|Ealing School Children are Better Than Average|
Key stage 2 results show improvements
Latest government figures show that 10 and 11 year olds in Ealing are performing above the national average in reading, writing and maths and that disadvantaged children do much better in Ealing primary schools than nationally.
Key stage 2 results (results from the end of primary school) show that 77% of 10 -11 year olds achieved the expected level four or better in reading, writing and maths. This is an improvement of 1% point on last year and 2% points better than the national average.
And 22% of students achieved level five or above in reading, writing and maths, which is also better than the national average.
Pupils entitled to free school meals on average tend to finish primary school behind their peers, but in Ealing, 69% of these students achieved the expected level four in reading, writing and maths compared to 63% nationally.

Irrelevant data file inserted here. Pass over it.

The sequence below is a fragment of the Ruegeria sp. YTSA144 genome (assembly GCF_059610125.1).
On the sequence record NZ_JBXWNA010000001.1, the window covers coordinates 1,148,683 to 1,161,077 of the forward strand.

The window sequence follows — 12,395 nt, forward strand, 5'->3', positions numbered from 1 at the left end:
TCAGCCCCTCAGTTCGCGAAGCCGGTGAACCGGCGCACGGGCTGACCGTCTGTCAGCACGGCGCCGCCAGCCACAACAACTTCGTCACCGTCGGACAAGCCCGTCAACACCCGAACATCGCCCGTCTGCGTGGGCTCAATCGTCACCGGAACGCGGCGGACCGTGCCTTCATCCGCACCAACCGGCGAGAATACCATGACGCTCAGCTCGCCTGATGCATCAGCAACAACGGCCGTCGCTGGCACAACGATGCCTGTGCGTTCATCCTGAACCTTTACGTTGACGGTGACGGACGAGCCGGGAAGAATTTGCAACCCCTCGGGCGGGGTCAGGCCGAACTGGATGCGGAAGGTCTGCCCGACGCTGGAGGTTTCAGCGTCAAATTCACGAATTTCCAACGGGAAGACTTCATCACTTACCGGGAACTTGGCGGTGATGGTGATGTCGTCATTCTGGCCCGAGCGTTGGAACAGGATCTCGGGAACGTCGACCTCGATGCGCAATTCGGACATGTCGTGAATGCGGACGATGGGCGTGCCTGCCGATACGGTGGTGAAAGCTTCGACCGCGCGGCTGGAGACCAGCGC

Ealing primary schools also do well at helping children to progress. Results show 37% of children whose test scores were below expected levels at age seven went on to reach expected levels (level four) by the time they left primary school. This compares to national average of 26%
And a greater proportion of high achievers in Ealing go on to reach level five at the end of primary school than nationally (70% in Ealing compared to 63% nationally).
Ealing primaries have also seen a significant improvement in Ofsted rankings. Children in Ealing now have a far better than average chance of attending a good school. The latest Ofsted figures released in December 2013 show that 92.6% of pupils in Ealing are attending good or outstanding primary schools. This places us 13th out of 150 authorities nationally.
Councillor Jasbir Anand, cabinet member for children and young people, said: “These results show the quality of our local primary schools and reflect the hard work that our wonderful teachers and school staff put in to help children to reach their potential. I’m particularly pleased to see our good record in narrowing the gap for disadvantaged pupils.”
For more information, go to www.education.gov.uk.
22nd January 2014